By Sanjoy Majumder
BBC News, Delhi
India's state-owned airline Air India has threatened to ground its overweight cabin crew unless they shed their excess pounds over the next two months.
Air India is trying to improve its image
Some 10% of its 1,600-strong cabin crew are estimated to be overweight or suffering from obesity.
S Venkat, Air India's general manager public relations, told the BBC that the airline would strictly implement the directive.
"We have a tolerance limit that cannot be exceeded," he said.
Airline officials say the move is to try and improve the airline's poor image in the face of increased competition.
Air India has an excellent safety record. However it is has a reputation for dowdy looking aircraft, lengthy delays and sloppy service.
But a recent boom in Indian aviation has meant that the airline faces stiff competition from a host of newly launched private airlines within India, and increased services by international airlines.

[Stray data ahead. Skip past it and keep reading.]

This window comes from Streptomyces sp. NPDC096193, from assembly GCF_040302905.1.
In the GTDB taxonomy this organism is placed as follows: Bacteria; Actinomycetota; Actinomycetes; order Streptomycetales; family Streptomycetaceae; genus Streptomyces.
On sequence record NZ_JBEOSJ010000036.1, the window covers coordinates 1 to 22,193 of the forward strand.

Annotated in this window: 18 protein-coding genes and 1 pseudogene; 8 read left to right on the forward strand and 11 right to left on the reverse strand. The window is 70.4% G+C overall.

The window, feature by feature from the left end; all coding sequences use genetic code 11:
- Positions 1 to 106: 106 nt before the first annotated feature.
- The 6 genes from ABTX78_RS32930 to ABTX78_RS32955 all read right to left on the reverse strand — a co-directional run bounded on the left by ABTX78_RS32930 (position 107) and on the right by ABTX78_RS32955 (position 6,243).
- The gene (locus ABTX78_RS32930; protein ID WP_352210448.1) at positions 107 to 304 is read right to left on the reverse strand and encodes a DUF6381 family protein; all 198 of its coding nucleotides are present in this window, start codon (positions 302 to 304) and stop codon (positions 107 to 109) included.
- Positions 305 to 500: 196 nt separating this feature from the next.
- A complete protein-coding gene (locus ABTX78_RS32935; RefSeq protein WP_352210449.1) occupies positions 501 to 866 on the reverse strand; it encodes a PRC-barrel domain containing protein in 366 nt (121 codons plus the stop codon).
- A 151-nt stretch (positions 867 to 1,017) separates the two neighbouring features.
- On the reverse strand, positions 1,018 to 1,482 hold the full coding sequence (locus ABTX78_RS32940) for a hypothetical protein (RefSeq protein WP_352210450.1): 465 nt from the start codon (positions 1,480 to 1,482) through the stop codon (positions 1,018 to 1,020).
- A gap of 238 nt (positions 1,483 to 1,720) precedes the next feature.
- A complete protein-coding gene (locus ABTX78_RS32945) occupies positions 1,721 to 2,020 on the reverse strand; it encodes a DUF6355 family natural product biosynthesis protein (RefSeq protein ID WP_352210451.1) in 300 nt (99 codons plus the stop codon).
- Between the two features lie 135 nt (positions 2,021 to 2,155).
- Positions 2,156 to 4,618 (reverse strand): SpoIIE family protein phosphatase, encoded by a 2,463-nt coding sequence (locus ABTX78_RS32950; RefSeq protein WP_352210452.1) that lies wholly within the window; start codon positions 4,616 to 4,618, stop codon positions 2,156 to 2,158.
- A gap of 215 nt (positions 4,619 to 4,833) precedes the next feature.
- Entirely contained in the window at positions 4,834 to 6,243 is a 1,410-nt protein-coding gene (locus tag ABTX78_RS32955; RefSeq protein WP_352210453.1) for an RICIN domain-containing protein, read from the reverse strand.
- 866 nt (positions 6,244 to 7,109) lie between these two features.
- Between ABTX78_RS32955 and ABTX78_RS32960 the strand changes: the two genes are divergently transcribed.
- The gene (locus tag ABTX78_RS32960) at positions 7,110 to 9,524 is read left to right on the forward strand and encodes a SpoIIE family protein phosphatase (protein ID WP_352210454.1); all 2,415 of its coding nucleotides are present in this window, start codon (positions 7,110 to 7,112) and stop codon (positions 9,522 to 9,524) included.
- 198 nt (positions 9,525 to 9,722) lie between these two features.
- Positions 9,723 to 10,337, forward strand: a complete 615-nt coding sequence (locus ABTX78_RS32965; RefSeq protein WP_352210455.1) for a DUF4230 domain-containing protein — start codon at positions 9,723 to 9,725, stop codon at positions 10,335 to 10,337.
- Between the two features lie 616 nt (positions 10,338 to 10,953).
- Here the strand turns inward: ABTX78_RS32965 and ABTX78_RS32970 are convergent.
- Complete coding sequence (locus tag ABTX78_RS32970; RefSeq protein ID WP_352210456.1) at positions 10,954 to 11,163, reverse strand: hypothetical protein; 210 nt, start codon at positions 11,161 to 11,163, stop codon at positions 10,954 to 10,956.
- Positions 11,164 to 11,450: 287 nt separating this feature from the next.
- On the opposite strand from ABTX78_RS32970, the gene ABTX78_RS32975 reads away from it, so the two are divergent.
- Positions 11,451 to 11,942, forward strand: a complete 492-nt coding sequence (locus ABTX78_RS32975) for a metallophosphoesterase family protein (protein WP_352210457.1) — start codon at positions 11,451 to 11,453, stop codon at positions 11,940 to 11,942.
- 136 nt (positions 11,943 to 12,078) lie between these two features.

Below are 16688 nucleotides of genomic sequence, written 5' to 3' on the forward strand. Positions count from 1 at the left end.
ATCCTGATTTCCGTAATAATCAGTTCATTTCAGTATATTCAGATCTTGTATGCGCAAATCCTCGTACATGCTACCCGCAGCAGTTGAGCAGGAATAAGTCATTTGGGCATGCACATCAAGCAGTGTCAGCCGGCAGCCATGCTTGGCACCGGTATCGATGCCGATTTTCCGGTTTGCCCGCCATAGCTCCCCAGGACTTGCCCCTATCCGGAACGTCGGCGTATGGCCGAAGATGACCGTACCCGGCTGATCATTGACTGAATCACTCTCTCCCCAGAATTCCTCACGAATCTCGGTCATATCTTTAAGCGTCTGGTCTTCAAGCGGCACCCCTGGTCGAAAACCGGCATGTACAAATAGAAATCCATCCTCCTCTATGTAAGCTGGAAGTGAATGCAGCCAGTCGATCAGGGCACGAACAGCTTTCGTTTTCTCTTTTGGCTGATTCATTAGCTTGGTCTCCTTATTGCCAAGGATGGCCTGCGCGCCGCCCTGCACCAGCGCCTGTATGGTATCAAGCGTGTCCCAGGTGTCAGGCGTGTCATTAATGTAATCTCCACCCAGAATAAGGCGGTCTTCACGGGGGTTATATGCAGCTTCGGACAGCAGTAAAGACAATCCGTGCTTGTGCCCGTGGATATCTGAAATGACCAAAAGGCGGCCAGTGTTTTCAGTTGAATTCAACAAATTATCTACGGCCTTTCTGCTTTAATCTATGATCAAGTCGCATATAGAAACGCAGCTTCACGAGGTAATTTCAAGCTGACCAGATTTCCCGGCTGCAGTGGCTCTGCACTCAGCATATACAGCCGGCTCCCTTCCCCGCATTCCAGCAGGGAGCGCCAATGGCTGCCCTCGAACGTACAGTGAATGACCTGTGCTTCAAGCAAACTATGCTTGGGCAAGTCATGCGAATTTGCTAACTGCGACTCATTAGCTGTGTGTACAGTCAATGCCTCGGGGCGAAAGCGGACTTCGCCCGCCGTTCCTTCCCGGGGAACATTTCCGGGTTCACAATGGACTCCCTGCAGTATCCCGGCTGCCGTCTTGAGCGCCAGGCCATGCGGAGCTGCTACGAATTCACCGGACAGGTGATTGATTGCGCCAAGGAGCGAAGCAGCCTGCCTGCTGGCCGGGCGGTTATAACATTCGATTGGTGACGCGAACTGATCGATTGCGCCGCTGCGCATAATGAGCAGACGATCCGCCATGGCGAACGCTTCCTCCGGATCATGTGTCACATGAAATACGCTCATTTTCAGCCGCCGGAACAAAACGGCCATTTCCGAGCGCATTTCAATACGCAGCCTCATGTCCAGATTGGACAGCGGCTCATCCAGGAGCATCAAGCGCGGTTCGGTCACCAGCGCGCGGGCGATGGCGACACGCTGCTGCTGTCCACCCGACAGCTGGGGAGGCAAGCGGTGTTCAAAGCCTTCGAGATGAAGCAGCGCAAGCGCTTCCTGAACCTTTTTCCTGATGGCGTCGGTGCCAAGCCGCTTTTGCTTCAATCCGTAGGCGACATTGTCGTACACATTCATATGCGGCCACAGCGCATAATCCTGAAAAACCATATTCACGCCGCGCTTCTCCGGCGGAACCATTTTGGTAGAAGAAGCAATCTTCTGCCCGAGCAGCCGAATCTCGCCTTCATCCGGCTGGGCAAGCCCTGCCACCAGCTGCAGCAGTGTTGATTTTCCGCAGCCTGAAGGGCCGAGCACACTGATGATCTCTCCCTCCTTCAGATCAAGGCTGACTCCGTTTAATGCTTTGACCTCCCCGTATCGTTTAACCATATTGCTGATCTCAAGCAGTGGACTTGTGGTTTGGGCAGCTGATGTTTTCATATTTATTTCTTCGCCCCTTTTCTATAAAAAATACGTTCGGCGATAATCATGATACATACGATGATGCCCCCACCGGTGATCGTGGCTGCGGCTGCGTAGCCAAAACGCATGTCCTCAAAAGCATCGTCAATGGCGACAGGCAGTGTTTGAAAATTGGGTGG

Glamour of flying
Indian air travel has undergone a revolution in recent years with the new airlines offering cheaper fares combined with top-level service from glamorous, young crew members.
Air India is trying to meet the threat from rival airlines
It is estimated that the Indian aviation market will grow to some 45 million passengers by 2010 from an existing 14 million passengers.
To meet the increasing demand, Air India announced this year that it would buy 68 aircraft from US aircraft manufacturer Boeing over the next 10 years.
"We are expanding and we need more crew," said Mr Venkat.
But they would have to conform with the weight restrictions which have been drawn up by the airline's insurance company.
The move has been welcomed by the cabin crew.
"We welcome the decision, as it is for our own benefit," Raju Joshi of the Air India Cabin Crew Association is quoted as saying by the Hindustan Times newspaper.
Under Indian law, female crew members can fly up to the age of 50 while males are allowed to fly till they are 58.
Reports say many of the crew members found overweight tended to be older staff.
Airline officials now say the sight of portly flight attendants lumbering up and down the aisles will rapidly fade away.
"Imagine if crew members can't fasten their seat belts, how can they fly?" an Air India spokesman, G Prasad Rao, is quoted as saying by the Associated Press.